A joint work by EPFL, ETH Zürich and the CHUV has identified a pathological process that takes place in both mice and humans towards one of the most common diseases that people face in the industrialized world: type 2 diabetes.
This work was conducted in Johan Auwerx's (EPFL) and Ruedi Aebersold's (ETH Zürich) laboratories, and succeeded thanks to the combination of each team's strengths. The relevance of their discovery, published today in Cell Metabolism, results from their joint effort.
In Lausanne, the researchers carried out a detailed study of the genome and the 'phenome' (the set of all phenotypes or clinical features) of a family of mice composed by 183 members. "By comparing the metabolism of twins subjected to different life conditions and with a different diet, it is possible to exactly assess the influence of the environment on the expression of certain genes and the way this affects clinical features and the risk for developing diseases" explained Johan Auwerx, director of the Laboratory of integrative systems physiology (LISP).
Up to this moment, the combination of the genotypic and phenotypic information had already proved to be enlightening. In this instance, researchers added a new analytical "layer" obtained through new spectrometry technology developed at ETH Zürich, making it possible to quantify the presence of hundreds of proteins from a single sample and establish what experts call each individual's "proteome."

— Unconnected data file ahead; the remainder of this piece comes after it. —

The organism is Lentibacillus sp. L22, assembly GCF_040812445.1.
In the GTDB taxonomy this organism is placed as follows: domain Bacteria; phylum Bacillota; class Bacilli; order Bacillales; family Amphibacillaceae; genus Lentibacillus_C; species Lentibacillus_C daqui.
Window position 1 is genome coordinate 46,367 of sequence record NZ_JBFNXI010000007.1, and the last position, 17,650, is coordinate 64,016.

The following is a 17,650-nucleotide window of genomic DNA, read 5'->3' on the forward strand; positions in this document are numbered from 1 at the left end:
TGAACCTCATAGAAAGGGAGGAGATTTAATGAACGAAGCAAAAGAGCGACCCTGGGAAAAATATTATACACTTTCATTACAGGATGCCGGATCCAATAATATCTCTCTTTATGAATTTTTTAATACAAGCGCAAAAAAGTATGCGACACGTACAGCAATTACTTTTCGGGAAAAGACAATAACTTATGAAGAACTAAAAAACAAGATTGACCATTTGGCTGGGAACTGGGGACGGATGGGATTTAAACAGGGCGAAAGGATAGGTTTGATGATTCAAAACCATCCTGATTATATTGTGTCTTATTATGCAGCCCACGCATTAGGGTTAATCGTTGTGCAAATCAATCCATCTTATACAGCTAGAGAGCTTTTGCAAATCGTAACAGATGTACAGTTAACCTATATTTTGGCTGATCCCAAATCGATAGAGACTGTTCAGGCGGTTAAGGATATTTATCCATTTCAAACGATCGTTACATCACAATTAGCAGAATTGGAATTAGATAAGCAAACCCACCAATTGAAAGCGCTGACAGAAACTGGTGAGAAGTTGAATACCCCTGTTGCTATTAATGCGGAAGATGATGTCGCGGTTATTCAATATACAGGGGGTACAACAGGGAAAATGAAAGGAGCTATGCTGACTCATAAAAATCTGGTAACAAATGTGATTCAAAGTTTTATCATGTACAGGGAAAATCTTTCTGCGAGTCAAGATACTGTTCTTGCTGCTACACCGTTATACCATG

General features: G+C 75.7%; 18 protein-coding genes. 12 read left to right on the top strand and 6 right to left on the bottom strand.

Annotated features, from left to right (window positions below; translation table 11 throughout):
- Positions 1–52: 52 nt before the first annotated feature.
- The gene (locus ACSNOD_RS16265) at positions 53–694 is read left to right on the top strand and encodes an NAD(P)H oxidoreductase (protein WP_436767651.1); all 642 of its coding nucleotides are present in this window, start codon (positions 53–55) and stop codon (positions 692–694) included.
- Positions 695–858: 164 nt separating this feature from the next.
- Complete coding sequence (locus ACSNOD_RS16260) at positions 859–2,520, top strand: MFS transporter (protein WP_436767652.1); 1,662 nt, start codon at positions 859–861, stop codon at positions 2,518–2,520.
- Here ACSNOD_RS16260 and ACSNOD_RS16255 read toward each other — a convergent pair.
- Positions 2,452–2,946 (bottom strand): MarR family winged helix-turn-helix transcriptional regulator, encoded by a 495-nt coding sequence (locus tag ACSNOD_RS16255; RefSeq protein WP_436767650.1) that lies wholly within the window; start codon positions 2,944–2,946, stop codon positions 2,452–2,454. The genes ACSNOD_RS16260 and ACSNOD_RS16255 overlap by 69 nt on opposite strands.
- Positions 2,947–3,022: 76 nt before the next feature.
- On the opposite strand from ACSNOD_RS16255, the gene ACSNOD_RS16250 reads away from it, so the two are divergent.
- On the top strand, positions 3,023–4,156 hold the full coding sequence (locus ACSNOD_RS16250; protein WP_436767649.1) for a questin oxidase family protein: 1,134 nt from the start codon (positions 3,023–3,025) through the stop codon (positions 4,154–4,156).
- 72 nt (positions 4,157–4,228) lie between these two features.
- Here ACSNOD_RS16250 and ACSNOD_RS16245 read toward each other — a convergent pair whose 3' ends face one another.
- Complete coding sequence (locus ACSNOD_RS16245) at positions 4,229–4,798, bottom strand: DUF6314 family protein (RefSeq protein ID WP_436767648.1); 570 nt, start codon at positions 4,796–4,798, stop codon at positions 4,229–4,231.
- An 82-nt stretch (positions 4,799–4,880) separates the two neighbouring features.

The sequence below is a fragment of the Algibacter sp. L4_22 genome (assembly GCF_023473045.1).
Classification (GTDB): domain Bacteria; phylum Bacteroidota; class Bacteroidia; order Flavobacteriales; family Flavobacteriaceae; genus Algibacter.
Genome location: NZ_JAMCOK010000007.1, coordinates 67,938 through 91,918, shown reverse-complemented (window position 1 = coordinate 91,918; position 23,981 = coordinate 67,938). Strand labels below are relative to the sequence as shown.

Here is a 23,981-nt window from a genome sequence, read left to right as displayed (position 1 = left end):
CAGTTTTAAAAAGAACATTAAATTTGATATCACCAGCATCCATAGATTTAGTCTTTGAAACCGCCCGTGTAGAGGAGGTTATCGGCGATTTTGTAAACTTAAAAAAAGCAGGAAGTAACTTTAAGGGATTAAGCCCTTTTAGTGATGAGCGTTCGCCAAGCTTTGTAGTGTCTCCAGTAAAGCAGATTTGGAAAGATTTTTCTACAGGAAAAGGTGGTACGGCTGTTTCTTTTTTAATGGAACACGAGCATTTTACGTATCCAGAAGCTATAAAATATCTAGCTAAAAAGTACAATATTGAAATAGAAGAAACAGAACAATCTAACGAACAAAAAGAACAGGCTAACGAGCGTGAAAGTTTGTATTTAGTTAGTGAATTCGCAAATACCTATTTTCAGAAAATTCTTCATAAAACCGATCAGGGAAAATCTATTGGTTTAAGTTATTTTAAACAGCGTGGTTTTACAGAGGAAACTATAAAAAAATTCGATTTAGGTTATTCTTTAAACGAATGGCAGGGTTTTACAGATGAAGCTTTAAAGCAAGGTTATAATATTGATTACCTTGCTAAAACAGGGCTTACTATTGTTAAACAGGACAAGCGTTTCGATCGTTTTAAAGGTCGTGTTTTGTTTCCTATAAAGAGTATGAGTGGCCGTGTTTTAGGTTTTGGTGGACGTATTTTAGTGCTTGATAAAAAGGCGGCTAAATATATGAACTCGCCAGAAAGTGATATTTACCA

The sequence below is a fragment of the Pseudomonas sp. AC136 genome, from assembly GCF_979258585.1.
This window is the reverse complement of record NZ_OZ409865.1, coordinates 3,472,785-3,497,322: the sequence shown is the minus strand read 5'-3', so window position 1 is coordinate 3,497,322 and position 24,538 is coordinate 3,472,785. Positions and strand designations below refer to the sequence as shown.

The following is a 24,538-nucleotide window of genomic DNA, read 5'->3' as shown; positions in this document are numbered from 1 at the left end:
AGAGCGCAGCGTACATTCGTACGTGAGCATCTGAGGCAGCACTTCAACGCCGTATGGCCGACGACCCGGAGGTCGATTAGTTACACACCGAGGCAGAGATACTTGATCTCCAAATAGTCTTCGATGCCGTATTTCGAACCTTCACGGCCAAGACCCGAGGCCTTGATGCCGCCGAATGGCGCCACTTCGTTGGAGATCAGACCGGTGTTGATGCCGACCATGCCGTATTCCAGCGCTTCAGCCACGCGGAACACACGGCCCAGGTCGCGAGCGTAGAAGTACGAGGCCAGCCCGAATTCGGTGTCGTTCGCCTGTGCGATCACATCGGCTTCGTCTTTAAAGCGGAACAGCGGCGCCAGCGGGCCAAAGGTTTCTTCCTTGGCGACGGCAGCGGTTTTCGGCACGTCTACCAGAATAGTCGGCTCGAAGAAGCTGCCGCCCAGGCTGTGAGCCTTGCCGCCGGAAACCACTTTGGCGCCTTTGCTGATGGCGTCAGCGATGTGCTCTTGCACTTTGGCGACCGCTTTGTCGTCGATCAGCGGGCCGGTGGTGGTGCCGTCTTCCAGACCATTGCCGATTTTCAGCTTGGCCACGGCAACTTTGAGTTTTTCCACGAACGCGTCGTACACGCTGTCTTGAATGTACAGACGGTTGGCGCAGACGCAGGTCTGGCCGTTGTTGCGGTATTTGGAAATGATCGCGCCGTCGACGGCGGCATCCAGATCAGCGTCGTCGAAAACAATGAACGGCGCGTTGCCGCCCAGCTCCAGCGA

By combining each mouse's genome, phenome, proteome and metabolome, the scientists were able to identify a particular gene, located on their chromosome 2, and whose presence plays an important role in the development of type 2 diabetes "The mice with a high-fat diet are more or less likely to develop diabetes depending on whether this gene is active or not," said Evan Williams, LISP PhD student and the article's co-first author. "By combining our various 'layers' of information, we were able to establish exactly the process that leads from the presence of this gene to an increased risk of diabetes."
Another interesting fact is that diabetic mice have low urinary levels of a specific 'metabolite' (2-aminoadipate). Its concentration varies significantly depending on the presence of the identified gene, but not in relation to the rodents' body fat. For researchers, this proofs that it is indeed the gene, and not the diet, which regulates the expression of this protein.
"The strength of this correlation prompted us to ask ourselves whether it would also occur in the case of humans," said Evan Williams. For this step, the researchers relied on the work of the "Lausanne cohort (CoLaus)," led by the CHUV (university hospital) in Lausanne, which recently led to the publication of tests carried out on nearly 1'000 individuals from the region. The facts were clear: in diabetic patients, the rate of 2-aminoadipase was lower than in the rest.
"Thanks to this innovative approach that connects several layers of information, we were able to identify a urinary marker that can easily detect the presence of a case of diabetes," said Johan Auwerx.
Other approaches like this will certainly help to develop new diagnostic tools applicable to other diseases. "It is very exciting to see that we can now translate research results from one species to another. To me, a new age for biology, and soon medicine, has just begun," the scientist concluded.
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